Identify your HostID
This simple guide helps you locate your HostID, a unique machine identifier used to validate your license.  

  • Node-Locked “Indie” License — The HostID you are looking for is the one of the actual machine where you want to run Maya and Multiverse.  If you have multiple Indie/Node-Locked licensed you will need a HostID for each machine.

  • Floating License — The HostID you are looking for is the one of a machine in your network which shall be acting as a “server” and spawn licenses across all other machines in your network.

  • Trivia: the HostID is typically the “MAC address” where MAC stands for “Media Access Control” network identifier, and really is totally unrelated to the Apple Macintosh 😎 

On Windows

On Windows, start a command prompt and type the ipconfig /all command, then press enter. In the command output, look for the “Physical Address”.

C:\ipconfig /all

Windows IP Configuration

Host Name . . . . . . . . . . . . . . . : Multiverse-PC
Primary Dns Suffix:
Node Type . . . . . . . . . . . . . . . : Hybrid
IP Routing Enabled. . . . . . . . . . . : No
WINS Proxy Enabled. . . . . . . . . . . : No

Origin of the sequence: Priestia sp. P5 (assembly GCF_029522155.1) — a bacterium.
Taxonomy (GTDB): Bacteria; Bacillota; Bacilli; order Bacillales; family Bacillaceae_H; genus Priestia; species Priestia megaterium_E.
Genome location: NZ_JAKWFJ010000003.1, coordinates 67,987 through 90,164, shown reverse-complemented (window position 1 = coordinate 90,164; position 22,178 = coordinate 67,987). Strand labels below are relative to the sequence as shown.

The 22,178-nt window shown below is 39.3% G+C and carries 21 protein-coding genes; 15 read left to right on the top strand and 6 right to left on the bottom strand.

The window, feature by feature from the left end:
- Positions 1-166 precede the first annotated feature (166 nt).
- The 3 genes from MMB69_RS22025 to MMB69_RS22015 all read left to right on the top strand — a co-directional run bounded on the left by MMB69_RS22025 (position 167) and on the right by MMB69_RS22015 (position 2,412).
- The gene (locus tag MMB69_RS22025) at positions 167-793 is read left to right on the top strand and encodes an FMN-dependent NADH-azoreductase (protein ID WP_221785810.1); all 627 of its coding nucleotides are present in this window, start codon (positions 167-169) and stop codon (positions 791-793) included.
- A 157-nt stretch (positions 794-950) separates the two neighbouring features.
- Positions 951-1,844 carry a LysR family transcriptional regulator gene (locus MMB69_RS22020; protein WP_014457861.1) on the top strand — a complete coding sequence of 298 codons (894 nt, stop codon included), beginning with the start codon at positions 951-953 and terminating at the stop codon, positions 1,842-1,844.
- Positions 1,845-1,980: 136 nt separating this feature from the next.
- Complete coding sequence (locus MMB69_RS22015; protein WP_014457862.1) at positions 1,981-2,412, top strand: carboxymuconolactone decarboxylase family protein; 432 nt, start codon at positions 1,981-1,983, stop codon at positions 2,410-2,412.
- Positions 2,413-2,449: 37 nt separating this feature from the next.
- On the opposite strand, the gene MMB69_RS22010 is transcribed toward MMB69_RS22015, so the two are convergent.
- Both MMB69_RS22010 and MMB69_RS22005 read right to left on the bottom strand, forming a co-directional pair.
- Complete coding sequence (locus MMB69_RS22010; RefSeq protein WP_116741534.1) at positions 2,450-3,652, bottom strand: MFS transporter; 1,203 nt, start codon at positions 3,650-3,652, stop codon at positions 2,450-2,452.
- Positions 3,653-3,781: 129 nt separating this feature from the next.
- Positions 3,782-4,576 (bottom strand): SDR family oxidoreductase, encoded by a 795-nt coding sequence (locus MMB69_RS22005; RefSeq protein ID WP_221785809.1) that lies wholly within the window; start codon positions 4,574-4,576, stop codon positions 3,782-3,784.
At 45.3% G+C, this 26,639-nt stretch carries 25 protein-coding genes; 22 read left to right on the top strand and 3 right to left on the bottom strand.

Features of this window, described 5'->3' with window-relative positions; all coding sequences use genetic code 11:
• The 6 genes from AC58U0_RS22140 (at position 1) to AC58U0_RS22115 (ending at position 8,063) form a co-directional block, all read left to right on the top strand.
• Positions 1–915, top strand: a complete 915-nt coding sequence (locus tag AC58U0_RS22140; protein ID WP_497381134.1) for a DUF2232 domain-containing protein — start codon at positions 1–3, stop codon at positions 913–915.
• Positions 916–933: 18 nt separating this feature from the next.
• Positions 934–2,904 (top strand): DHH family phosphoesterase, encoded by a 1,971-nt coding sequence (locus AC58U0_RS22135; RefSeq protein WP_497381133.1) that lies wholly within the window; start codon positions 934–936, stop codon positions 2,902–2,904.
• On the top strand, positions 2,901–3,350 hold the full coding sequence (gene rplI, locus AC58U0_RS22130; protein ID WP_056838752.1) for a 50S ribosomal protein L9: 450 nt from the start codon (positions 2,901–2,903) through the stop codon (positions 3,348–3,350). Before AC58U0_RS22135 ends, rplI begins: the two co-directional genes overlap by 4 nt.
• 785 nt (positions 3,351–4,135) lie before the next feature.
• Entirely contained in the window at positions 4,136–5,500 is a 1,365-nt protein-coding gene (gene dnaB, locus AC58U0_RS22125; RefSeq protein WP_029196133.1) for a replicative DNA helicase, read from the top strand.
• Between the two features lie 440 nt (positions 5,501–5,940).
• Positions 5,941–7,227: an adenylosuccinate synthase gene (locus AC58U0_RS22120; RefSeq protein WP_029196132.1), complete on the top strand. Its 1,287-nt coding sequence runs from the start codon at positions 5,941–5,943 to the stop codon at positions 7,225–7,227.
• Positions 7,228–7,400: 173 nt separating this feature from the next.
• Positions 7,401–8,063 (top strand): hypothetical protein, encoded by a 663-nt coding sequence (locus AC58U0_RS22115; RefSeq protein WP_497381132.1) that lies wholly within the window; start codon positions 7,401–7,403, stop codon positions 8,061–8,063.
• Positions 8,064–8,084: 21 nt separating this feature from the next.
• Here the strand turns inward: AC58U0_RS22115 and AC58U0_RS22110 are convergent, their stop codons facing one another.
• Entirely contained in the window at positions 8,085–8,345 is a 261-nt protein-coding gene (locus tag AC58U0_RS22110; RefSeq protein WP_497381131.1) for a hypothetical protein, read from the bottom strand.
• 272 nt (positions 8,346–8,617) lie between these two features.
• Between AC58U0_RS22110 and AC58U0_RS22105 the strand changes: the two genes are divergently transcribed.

Ethernet adapter Local Area Connection:

Connection-specific DNS Suffix:
Description . . . . . . . . . . . . . . : Intel(R) 82579LM Gigabit Network Connection
Physical Address . . . . . . . .  . . . : 00-BA-DD-EC-AF-00
...

In the example above (on line 13) the HostID would be 00BADDECAF00 (you shall ignore the dashes).

  • Multiple physical addresses — If the ipconfig /all command output shows multiple physical addresses, then you shall look for "Ethernet adapter Local Area Connection" or "Ethernet adapter Wireless Network Connection" (if you generally use a wireless connection). If you have two network cards, and only one has an associated IP address then use the MAC address of the card with the IP address.

  • “Media State: Media disconnected” — If an adapter has “Media State: Media disconnected" you probably don't want to use that HostID address. If you're not sure simply contact us and make sure to include the output of the ipconfig /all command.

On macOS

On macOS, start a terminal and type the ifconfig -a command, then press enter. In the command output, look for the “en0” “ether”.

$ ifconfig -a

lo0: flags=8049<UP,LOOPBACK,RUNNING,MULTICAST> mtu 16384
        options=1203<RXCSUM,TXCSUM,TXSTATUS,SW_TIMESTAMP>
        inet 127.0.0.1 netmask 0xff000000 
        inet6 ::1 prefixlen 128 
        inet6 fe80::1%lo0 prefixlen 64 scopeid 0x1 
        nd6 options=201<PERFORMNUD,DAD>
gif0: flags=8010<POINTOPOINT,MULTICAST> mtu 1280
stf0: flags=0<> mtu 1280
XHC1: flags=0<> mtu 0
XHC20: flags=0<> mtu 0
XHC0: flags=0<> mtu 0